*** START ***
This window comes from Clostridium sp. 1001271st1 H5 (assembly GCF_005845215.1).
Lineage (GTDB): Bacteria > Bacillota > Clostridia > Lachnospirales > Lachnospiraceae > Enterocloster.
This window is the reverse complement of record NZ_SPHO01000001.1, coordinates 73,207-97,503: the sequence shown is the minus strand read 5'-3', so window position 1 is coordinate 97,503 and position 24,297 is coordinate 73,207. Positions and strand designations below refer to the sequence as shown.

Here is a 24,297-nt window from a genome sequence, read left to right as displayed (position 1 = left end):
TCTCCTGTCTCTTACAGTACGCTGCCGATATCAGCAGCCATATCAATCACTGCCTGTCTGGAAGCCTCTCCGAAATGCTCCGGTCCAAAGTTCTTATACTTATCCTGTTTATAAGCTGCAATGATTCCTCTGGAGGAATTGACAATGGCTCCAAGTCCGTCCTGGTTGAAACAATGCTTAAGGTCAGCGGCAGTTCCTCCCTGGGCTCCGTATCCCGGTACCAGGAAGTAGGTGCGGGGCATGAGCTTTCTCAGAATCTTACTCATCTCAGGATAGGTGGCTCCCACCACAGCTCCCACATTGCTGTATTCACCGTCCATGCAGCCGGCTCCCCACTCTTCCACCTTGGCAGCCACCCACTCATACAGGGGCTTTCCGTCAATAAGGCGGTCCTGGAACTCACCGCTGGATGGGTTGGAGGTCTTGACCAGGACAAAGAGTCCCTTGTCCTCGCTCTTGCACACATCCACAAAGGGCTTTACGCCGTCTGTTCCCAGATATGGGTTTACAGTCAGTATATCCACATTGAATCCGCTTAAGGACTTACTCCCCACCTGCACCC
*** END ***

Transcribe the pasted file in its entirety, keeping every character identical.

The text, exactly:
This window comes from Clostridium sp. 1001271st1 H5 (assembly GCF_005845215.1).
Lineage (GTDB): Bacteria > Bacillota > Clostridia > Lachnospirales > Lachnospiraceae > Enterocloster.
This window is the reverse complement of record NZ_SPHO01000001.1, coordinates 73,207-97,503: the sequence shown is the minus strand read 5'-3', so window position 1 is coordinate 97,503 and position 24,297 is coordinate 73,207. Positions and strand designations below refer to the sequence as shown.

Here is a 24,297-nt window from a genome sequence, read left to right as displayed (position 1 = left end):
TCTCCTGTCTCTTACAGTACGCTGCCGATATCAGCAGCCATATCAATCACTGCCTGTCTGGAAGCCTCTCCGAAATGCTCCGGTCCAAAGTTCTTATACTTATCCTGTTTATAAGCTGCAATGATTCCTCTGGAGGAATTGACAATGGCTCCAAGTCCGTCCTGGTTGAAACAATGCTTAAGGTCAGCGGCAGTTCCTCCCTGGGCTCCGTATCCCGGTACCAGGAAGTAGGTGCGGGGCATGAGCTTTCTCAGAATCTTACTCATCTCAGGATAGGTGGCTCCCACCACAGCTCCCACATTGCTGTATTCACCGTCCATGCAGCCGGCTCCCCACTCTTCCACCTTGGCAGCCACCCACTCATACAGGGGCTTTCCGTCAATAAGGCGGTCCTGGAACTCACCGCTGGATGGGTTGGAGGTCTTGACCAGGACAAAGAGTCCCTTGTCCTCGCTCTTGCACACATCCACAAAGGGCTTTACGCCGTCTGTTCCCAGATATGGGTTTACAGTCAGTATATCCACATTGAATCCGCTTAAGGACTTACTCCCCACCTGCACCC